This entailed primarily relying on manual labor to circumvent the adverse impacts of tilling on soil health. They also integrated solar panels onto their residence’s roof and transitioned from gasoline-powered vehicles to electric counterparts, including electric golf carts for transporting harvested produce. However, Ms. Hamir swiftly recognized that addressing the challenges of farming within the context of climate change necessitated collective effort—government intervention was imperative.

Following the loss of their onion crop, Ms. Hamir and her husband opted to construct a dugout to enhance water retention. This move not only occupied land that could have been employed for cultivation but also incurred an unforeseen expense of $15,000.

In the meantime, persistent droughts persist in exerting their toll. Absence of rainfall for a span of 10 to 12 weeks results in soil that becomes parched, attaining a clay-like texture, according to Ms. Hamir. She notes:

“Subsequently, when rain does arrive, the soil lacks the capacity to effectively absorb the moisture.”

In order to safeguard the soil during periods when crops aren’t cultivated, Ms. Hamir employs a technique known as “cover cropping.” This involves planting vegetation on bare land that firmly binds to the soil, serving as a protective shield against the harsh impact of high temperatures and arid conditions. However, this practice comes with its own set of costs. She notes:

“We’re investing in numerous plants from which we don’t derive any financial gain.”

These mitigation techniques – like implementing cover cropping and installing solar panels – entail financial expenses, a resource that young or inexperienced farmers might not readily possess. This is where policy intervention becomes crucial, as stated by Ms. Hamir. Following the establishment of the dugout on their farm, she vigorously advocated for the B.C. government’s endorsement of on-farm water storage. Her determined efforts yielded success. Reflecting on this achievement, she mentions:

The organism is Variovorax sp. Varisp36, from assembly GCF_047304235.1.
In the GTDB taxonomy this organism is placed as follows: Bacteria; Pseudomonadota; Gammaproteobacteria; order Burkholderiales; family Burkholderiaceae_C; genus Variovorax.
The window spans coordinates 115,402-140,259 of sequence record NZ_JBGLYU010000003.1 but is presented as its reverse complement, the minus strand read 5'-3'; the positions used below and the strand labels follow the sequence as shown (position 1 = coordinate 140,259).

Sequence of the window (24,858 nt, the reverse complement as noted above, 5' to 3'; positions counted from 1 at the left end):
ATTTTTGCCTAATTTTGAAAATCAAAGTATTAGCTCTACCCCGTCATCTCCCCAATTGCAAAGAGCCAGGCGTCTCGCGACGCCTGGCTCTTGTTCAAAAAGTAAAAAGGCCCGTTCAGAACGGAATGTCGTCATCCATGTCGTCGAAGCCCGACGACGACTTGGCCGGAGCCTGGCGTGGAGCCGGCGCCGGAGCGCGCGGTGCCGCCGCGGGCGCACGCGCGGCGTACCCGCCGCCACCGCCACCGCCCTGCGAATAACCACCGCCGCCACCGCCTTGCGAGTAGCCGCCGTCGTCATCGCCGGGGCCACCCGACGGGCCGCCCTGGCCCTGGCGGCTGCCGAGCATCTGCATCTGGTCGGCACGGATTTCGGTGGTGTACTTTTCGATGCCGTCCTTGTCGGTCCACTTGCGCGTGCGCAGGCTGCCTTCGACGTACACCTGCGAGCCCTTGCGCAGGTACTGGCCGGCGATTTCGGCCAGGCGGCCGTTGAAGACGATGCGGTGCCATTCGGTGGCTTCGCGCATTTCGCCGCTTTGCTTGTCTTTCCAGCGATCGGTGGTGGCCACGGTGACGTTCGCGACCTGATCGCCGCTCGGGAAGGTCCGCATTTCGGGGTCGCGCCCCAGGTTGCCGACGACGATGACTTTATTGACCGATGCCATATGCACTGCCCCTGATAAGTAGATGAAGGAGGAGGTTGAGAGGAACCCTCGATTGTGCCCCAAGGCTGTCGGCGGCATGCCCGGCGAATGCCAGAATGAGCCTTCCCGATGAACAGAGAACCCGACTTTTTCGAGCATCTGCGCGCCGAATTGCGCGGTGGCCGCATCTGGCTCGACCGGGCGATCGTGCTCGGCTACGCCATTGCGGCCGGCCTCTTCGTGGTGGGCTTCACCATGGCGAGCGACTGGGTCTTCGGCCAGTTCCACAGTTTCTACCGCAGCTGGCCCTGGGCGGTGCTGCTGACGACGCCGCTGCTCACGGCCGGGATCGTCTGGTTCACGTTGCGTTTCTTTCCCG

“It might not sound overly glamorous, but it’s a significant step now that the province is willing to contribute 50 percent of the funding.”

Advocacy was never a predominant aspect of Ms. Hamir’s farming expectations, yet she has evolved to perceive it as the most effective means of bolstering the agriculture sector. Reflecting on this, she notes:

“The extent to which Europe has channeled resources into investigating climate-conscious agricultural systems was beyond my initial imagination. Canada has merely embarked on this journey, while the U.S. has also surged significantly ahead.”

Dry conditions in 2023 have depleted the dugout, or reservoir, at Amara Farm

During 2019, she became an integral part of the policy task force within Farmers for Climate Solutions, a farmer-driven nationwide coalition focused on promoting avenues to facilitate emission reduction within the agricultural domain. She engaged in discussions with the then-Minister of Agriculture, Marie-Claude Bibeau, and holds the view that the task force’s advocacy exerted a meaningful impact on the federal government’s resolution in 2021 to allocate $200 million to the On-Farm Climate Action Fund. This fund aims to aid farmers in the adoption of advantageous management techniques, including practices such as cover cropping and diverse soil management approaches.

Persistently, Ms. Hamir advocates for policies that can dictate the line between sustaining her farming venture and being compelled to cease operations altogether. As she puts it:

“Farmers aren’t inclined to voice grievances.”

This is a driving force behind her proactive stance — she endeavors to amplify their narratives within the broader society:

“It’s about conveying the realities faced by farmers to a wider audience, fostering a deeper comprehension of the challenges they grapple with.”

Ms. Hamir checks on the tomato greenhouse

A report released by RBC in April, co-authored by Mr. Yaghi, forecasts that by 2033, 40 percent of Canadian farm operators will have retired. This transition will coincide with a shortage of 24,000 workers in the categories of general farm, nursery, and greenhouse labor.